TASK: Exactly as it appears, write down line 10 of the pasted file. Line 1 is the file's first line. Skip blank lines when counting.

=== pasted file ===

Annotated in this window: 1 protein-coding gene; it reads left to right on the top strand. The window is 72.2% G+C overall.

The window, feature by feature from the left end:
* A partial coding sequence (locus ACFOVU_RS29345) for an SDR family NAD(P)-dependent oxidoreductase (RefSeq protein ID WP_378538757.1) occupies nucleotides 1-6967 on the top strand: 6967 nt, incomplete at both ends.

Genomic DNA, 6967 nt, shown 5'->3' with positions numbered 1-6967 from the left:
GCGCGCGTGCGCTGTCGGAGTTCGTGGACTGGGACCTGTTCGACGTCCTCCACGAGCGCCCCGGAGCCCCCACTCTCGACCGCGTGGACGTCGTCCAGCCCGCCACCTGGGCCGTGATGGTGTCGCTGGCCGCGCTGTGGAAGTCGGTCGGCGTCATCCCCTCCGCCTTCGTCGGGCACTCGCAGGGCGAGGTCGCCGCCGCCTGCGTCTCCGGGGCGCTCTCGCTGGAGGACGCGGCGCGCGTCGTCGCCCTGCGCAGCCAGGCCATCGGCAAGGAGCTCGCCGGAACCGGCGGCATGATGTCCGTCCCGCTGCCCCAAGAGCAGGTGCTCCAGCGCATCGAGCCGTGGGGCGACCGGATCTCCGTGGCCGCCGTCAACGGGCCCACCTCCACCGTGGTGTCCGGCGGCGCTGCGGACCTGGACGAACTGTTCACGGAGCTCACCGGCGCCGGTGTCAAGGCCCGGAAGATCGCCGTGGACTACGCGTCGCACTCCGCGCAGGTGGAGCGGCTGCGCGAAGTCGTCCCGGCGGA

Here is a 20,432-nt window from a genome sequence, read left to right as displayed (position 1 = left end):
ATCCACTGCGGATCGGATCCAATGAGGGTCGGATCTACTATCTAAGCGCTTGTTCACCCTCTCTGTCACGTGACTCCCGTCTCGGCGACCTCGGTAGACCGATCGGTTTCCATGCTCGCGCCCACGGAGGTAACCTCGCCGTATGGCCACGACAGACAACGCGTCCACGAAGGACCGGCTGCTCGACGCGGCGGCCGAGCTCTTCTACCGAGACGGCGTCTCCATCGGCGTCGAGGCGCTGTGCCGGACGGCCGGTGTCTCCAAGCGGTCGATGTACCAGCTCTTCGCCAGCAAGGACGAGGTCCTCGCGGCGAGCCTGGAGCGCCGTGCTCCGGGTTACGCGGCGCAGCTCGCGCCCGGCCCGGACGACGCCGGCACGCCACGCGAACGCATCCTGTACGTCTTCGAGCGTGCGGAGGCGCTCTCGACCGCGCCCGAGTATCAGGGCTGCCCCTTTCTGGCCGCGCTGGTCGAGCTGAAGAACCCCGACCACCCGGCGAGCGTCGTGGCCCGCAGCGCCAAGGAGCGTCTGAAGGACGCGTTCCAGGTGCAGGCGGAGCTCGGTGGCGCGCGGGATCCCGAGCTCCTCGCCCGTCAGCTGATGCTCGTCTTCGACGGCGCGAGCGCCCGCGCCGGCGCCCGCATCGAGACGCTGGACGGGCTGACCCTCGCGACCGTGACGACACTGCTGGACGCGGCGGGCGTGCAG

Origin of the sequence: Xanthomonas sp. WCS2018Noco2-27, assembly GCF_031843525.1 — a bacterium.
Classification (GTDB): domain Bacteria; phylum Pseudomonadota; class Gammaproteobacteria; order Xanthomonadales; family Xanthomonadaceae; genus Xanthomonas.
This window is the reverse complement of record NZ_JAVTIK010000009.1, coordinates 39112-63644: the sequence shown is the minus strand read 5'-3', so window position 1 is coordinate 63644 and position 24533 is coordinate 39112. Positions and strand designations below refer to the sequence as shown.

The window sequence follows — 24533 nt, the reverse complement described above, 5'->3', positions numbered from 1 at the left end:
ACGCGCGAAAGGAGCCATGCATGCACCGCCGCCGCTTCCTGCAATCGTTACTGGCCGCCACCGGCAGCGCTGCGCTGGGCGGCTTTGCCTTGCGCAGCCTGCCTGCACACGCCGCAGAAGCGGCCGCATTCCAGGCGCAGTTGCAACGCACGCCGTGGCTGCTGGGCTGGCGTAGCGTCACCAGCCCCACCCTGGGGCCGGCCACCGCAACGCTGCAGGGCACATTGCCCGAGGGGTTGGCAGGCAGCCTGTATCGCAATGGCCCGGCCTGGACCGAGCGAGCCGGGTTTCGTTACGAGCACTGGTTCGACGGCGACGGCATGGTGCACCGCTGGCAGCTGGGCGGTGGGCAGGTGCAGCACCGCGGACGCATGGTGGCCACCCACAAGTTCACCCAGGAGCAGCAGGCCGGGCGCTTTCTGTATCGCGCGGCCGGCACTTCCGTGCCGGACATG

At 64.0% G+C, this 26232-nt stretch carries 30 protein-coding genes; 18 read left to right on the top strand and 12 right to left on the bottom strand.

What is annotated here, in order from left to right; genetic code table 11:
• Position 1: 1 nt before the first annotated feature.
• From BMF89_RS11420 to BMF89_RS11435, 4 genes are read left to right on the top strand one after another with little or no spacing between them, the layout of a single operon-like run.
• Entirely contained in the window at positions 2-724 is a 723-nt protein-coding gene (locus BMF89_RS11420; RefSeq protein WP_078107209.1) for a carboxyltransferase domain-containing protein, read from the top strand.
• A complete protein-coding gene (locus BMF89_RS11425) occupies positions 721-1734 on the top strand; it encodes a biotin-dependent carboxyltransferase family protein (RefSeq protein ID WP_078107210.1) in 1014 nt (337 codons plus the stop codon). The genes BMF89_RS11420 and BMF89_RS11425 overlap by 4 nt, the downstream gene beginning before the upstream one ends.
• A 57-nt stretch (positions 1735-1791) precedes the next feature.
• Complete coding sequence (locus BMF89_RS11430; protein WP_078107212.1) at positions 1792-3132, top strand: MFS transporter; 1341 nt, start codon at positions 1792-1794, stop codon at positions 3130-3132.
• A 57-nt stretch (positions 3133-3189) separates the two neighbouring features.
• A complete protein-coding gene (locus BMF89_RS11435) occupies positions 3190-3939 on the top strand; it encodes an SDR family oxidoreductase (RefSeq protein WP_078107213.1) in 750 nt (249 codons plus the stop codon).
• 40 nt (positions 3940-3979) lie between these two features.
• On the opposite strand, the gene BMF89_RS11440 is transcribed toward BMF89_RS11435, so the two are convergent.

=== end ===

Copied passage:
This window is the reverse complement of record NZ_JAVTIK010000009.1, coordinates 39112-63644: the sequence shown is the minus strand read 5'-3', so window position 1 is coordinate 63644 and position 24533 is coordinate 39112. Positions and strand designations below refer to the sequence as shown.